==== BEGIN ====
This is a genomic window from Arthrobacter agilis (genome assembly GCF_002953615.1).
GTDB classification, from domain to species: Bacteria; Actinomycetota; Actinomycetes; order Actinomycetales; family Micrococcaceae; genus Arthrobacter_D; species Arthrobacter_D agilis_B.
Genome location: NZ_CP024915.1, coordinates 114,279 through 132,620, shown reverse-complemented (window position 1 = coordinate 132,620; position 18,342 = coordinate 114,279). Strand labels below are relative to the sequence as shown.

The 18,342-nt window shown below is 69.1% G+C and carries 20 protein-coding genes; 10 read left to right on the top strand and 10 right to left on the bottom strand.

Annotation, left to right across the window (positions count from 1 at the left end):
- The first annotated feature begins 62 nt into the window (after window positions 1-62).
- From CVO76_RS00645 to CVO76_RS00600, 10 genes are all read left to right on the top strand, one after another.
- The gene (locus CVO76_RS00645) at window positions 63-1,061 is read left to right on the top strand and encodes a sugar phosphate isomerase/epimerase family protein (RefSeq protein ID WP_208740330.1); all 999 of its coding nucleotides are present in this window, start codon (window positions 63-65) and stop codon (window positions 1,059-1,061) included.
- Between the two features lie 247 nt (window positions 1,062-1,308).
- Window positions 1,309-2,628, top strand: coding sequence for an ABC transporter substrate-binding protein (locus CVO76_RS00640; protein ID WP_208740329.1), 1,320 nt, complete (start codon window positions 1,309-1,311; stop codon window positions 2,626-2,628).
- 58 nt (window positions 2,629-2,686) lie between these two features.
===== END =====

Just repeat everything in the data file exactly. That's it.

This is a genomic window from Arthrobacter agilis (genome assembly GCF_002953615.1).
GTDB classification, from domain to species: Bacteria; Actinomycetota; Actinomycetes; order Actinomycetales; family Micrococcaceae; genus Arthrobacter_D; species Arthrobacter_D agilis_B.
Genome location: NZ_CP024915.1, coordinates 114,279 through 132,620, shown reverse-complemented (window position 1 = coordinate 132,620; position 18,342 = coordinate 114,279). Strand labels below are relative to the sequence as shown.

The 18,342-nt window shown below is 69.1% G+C and carries 20 protein-coding genes; 10 read left to right on the top strand and 10 right to left on the bottom strand.

Annotation, left to right across the window (positions count from 1 at the left end):
- The first annotated feature begins 62 nt into the window (after window positions 1-62).
- From CVO76_RS00645 to CVO76_RS00600, 10 genes are all read left to right on the top strand, one after another.
- The gene (locus CVO76_RS00645) at window positions 63-1,061 is read left to right on the top strand and encodes a sugar phosphate isomerase/epimerase family protein (RefSeq protein ID WP_208740330.1); all 999 of its coding nucleotides are present in this window, start codon (window positions 63-65) and stop codon (window positions 1,059-1,061) included.
- Between the two features lie 247 nt (window positions 1,062-1,308).
- Window positions 1,309-2,628, top strand: coding sequence for an ABC transporter substrate-binding protein (locus CVO76_RS00640; protein ID WP_208740329.1), 1,320 nt, complete (start codon window positions 1,309-1,311; stop codon window positions 2,626-2,628).
- 58 nt (window positions 2,629-2,686) lie between these two features.